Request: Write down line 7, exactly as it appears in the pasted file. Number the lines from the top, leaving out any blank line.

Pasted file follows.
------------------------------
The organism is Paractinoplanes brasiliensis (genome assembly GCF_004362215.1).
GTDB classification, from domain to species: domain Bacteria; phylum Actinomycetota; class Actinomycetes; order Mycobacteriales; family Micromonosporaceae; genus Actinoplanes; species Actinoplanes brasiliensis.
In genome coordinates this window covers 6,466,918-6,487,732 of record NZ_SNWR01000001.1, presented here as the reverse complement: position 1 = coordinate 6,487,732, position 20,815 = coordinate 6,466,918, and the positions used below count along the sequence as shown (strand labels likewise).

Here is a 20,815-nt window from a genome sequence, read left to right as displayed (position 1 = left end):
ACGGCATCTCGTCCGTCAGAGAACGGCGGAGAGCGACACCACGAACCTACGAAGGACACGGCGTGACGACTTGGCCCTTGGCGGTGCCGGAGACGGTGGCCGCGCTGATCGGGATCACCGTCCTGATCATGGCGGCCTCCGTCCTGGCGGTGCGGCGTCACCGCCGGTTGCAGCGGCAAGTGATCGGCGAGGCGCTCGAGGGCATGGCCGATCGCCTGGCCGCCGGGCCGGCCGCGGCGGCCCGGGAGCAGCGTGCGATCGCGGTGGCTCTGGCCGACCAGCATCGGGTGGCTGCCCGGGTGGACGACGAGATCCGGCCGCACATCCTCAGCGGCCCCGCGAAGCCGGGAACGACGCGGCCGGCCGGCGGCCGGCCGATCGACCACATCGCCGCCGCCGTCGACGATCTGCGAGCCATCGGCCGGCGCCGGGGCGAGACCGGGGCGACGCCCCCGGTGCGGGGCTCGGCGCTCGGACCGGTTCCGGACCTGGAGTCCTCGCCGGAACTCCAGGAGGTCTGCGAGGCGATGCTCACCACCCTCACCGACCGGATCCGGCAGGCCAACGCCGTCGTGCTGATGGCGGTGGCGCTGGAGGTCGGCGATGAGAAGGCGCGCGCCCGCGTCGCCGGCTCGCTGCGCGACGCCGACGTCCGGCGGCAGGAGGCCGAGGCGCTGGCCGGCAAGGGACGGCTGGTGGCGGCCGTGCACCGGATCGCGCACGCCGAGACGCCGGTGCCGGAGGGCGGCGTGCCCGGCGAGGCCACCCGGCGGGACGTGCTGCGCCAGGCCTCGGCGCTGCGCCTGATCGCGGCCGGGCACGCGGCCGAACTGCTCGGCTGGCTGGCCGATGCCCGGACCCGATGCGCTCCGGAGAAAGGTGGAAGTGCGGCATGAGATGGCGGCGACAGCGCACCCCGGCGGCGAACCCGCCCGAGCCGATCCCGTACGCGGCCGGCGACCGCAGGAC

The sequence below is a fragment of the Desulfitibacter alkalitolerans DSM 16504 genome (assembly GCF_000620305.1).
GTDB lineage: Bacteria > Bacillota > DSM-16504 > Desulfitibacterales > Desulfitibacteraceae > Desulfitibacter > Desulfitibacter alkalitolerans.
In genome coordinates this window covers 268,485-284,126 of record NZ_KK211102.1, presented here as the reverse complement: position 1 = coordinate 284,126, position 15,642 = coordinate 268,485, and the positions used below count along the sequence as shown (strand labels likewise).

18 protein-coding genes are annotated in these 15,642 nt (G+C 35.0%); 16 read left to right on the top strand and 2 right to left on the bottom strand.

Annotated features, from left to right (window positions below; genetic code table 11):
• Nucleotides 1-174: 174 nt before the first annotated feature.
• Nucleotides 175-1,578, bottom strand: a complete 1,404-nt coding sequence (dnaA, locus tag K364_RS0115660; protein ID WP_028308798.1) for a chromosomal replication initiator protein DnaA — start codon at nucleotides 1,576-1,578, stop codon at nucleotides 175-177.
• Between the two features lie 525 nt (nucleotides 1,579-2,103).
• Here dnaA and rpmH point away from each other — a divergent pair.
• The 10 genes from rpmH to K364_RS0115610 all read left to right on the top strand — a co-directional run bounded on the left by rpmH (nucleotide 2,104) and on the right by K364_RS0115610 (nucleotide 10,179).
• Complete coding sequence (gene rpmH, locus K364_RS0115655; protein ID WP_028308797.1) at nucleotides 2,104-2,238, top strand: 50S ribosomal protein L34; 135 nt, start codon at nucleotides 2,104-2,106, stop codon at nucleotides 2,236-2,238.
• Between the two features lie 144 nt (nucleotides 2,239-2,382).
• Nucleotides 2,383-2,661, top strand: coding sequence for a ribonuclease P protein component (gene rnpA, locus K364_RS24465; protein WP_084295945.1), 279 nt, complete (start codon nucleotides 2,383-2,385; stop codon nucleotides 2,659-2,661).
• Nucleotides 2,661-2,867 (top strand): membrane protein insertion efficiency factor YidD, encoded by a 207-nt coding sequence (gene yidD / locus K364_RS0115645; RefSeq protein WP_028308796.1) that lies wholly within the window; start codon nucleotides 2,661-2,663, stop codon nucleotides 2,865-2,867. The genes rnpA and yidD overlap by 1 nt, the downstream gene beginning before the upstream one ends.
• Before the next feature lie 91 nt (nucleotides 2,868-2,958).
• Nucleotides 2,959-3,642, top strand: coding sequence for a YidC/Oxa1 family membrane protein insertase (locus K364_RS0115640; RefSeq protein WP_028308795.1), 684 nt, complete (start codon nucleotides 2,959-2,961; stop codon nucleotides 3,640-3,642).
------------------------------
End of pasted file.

GTDB lineage: Bacteria > Bacillota > DSM-16504 > Desulfitibacterales > Desulfitibacteraceae > Desulfitibacter > Desulfitibacter alkalitolerans.